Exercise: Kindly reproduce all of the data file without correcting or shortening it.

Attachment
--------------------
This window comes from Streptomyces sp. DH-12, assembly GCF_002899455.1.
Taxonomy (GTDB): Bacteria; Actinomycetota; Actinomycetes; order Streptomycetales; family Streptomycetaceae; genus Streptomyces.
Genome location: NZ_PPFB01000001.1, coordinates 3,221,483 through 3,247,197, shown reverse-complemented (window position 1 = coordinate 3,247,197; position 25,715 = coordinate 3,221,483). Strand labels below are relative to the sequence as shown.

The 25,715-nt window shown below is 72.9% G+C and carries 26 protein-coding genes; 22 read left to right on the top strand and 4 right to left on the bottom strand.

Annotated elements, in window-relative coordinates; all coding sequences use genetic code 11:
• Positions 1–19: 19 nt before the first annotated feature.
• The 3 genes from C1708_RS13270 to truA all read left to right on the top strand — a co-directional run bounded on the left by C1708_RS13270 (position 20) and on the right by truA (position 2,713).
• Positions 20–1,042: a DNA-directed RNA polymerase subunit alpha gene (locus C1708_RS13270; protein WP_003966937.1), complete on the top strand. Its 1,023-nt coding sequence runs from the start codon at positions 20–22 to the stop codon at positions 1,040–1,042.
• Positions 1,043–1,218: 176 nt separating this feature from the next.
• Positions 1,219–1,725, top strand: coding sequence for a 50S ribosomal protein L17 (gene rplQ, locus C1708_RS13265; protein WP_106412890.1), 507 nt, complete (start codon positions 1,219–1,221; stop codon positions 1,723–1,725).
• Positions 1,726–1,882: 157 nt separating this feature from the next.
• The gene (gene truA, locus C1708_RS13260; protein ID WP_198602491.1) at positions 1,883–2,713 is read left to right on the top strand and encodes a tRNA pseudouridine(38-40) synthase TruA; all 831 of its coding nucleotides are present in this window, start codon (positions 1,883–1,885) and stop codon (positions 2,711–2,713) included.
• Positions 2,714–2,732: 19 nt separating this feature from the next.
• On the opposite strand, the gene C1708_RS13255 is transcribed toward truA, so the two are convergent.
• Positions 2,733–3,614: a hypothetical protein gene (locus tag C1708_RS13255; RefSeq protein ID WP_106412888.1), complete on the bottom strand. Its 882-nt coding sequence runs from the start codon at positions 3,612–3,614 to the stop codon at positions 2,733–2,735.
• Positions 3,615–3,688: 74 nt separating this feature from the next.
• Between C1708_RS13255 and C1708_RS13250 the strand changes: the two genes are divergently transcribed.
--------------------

This window comes from Streptomyces sp. DH-12, assembly GCF_002899455.1.
Taxonomy (GTDB): Bacteria; Actinomycetota; Actinomycetes; order Streptomycetales; family Streptomycetaceae; genus Streptomyces.
Genome location: NZ_PPFB01000001.1, coordinates 3,221,483 through 3,247,197, shown reverse-complemented (window position 1 = coordinate 3,247,197; position 25,715 = coordinate 3,221,483). Strand labels below are relative to the sequence as shown.

The 25,715-nt window shown below is 72.9% G+C and carries 26 protein-coding genes; 22 read left to right on the top strand and 4 right to left on the bottom strand.

Annotated elements, in window-relative coordinates; all coding sequences use genetic code 11:
• Positions 1–19: 19 nt before the first annotated feature.
• The 3 genes from C1708_RS13270 to truA all read left to right on the top strand — a co-directional run bounded on the left by C1708_RS13270 (position 20) and on the right by truA (position 2,713).
• Positions 20–1,042: a DNA-directed RNA polymerase subunit alpha gene (locus C1708_RS13270; protein WP_003966937.1), complete on the top strand. Its 1,023-nt coding sequence runs from the start codon at positions 20–22 to the stop codon at positions 1,040–1,042.
• Positions 1,043–1,218: 176 nt separating this feature from the next.
• Positions 1,219–1,725, top strand: coding sequence for a 50S ribosomal protein L17 (gene rplQ, locus C1708_RS13265; protein WP_106412890.1), 507 nt, complete (start codon positions 1,219–1,221; stop codon positions 1,723–1,725).
• Positions 1,726–1,882: 157 nt separating this feature from the next.
• The gene (gene truA, locus C1708_RS13260; protein ID WP_198602491.1) at positions 1,883–2,713 is read left to right on the top strand and encodes a tRNA pseudouridine(38-40) synthase TruA; all 831 of its coding nucleotides are present in this window, start codon (positions 1,883–1,885) and stop codon (positions 2,711–2,713) included.
• Positions 2,714–2,732: 19 nt separating this feature from the next.
• On the opposite strand, the gene C1708_RS13255 is transcribed toward truA, so the two are convergent.
• Positions 2,733–3,614: a hypothetical protein gene (locus tag C1708_RS13255; RefSeq protein ID WP_106412888.1), complete on the bottom strand. Its 882-nt coding sequence runs from the start codon at positions 3,612–3,614 to the stop codon at positions 2,733–2,735.
• Positions 3,615–3,688: 74 nt separating this feature from the next.
• Between C1708_RS13255 and C1708_RS13250 the strand changes: the two genes are divergently transcribed.